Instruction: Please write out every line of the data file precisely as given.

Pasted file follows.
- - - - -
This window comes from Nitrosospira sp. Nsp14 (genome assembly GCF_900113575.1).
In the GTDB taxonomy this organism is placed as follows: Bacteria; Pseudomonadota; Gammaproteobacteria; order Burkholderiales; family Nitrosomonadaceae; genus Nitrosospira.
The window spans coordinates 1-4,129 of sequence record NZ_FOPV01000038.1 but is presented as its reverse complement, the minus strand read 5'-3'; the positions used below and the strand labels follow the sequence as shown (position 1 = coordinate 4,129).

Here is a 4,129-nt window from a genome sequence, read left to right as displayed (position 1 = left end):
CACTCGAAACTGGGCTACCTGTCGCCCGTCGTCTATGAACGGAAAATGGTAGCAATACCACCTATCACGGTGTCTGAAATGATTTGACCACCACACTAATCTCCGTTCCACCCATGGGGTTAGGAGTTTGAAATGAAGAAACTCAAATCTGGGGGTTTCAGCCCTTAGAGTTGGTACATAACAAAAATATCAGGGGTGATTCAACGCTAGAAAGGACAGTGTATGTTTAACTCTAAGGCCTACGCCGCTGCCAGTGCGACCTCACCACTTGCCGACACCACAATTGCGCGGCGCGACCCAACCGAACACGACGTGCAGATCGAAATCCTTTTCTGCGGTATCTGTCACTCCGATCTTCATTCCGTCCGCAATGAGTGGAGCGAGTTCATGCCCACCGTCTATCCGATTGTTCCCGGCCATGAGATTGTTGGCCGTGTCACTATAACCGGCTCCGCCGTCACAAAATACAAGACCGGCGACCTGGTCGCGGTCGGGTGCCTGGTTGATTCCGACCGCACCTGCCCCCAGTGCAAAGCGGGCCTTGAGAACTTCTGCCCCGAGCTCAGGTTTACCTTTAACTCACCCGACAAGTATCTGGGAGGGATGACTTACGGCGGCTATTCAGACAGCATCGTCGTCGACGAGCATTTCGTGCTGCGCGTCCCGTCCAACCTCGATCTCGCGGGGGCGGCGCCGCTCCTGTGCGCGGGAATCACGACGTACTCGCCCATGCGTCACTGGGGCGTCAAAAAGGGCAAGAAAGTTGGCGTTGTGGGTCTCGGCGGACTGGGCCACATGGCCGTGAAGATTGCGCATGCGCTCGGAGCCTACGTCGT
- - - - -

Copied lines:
This window comes from Nitrosospira sp. Nsp14 (genome assembly GCF_900113575.1).
In the GTDB taxonomy this organism is placed as follows: Bacteria; Pseudomonadota; Gammaproteobacteria; order Burkholderiales; family Nitrosomonadaceae; genus Nitrosospira.
The window spans coordinates 1-4,129 of sequence record NZ_FOPV01000038.1 but is presented as its reverse complement, the minus strand read 5'-3'; the positions used below and the strand labels follow the sequence as shown (position 1 = coordinate 4,129).

Here is a 4,129-nt window from a genome sequence, read left to right as displayed (position 1 = left end):
CACTCGAAACTGGGCTACCTGTCGCCCGTCGTCTATGAACGGAAAATGGTAGCAATACCACCTATCACGGTGTCTGAAATGATTTGACCACCACACTAATCTCCGTTCCACCCATGGGGTTAGGAGTTTGAAATGAAGAAACTCAAATCTGGGGGTTTCAGCCCTTAGAGTTGGTACATAACAAAAATATCAGGGGTGATTCAACGCTAGAAAGGACAGTGTATGTTTAACTCTAAGGCCTACGCCGCTGCCAGTGCGACCTCACCACTTGCCGACACCACAATTGCGCGGCGCGACCCAACCGAACACGACGTGCAGATCGAAATCCTTTTCTGCGGTATCTGTCACTCCGATCTTCATTCCGTCCGCAATGAGTGGAGCGAGTTCATGCCCACCGTCTATCCGATTGTTCCCGGCCATGAGATTGTTGGCCGTGTCACTATAACCGGCTCCGCCGTCACAAAATACAAGACCGGCGACCTGGTCGCGGTCGGGTGCCTGGTTGATTCCGACCGCACCTGCCCCCAGTGCAAAGCGGGCCTTGAGAACTTCTGCCCCGAGCTCAGGTTTACCTTTAACTCACCCGACAAGTATCTGGGAGGGATGACTTACGGCGGCTATTCAGACAGCATCGTCGTCGACGAGCATTTCGTGCTGCGCGTCCCGTCCAACCTCGATCTCGCGGGGGCGGCGCCGCTCCTGTGCGCGGGAATCACGACGTACTCGCCCATGCGTCACTGGGGCGTCAAAAAGGGCAAGAAAGTTGGCGTTGTGGGTCTCGGCGGACTGGGCCACATGGCCGTGAAGATTGCGCATGCGCTCGGAGCCTACGTCGT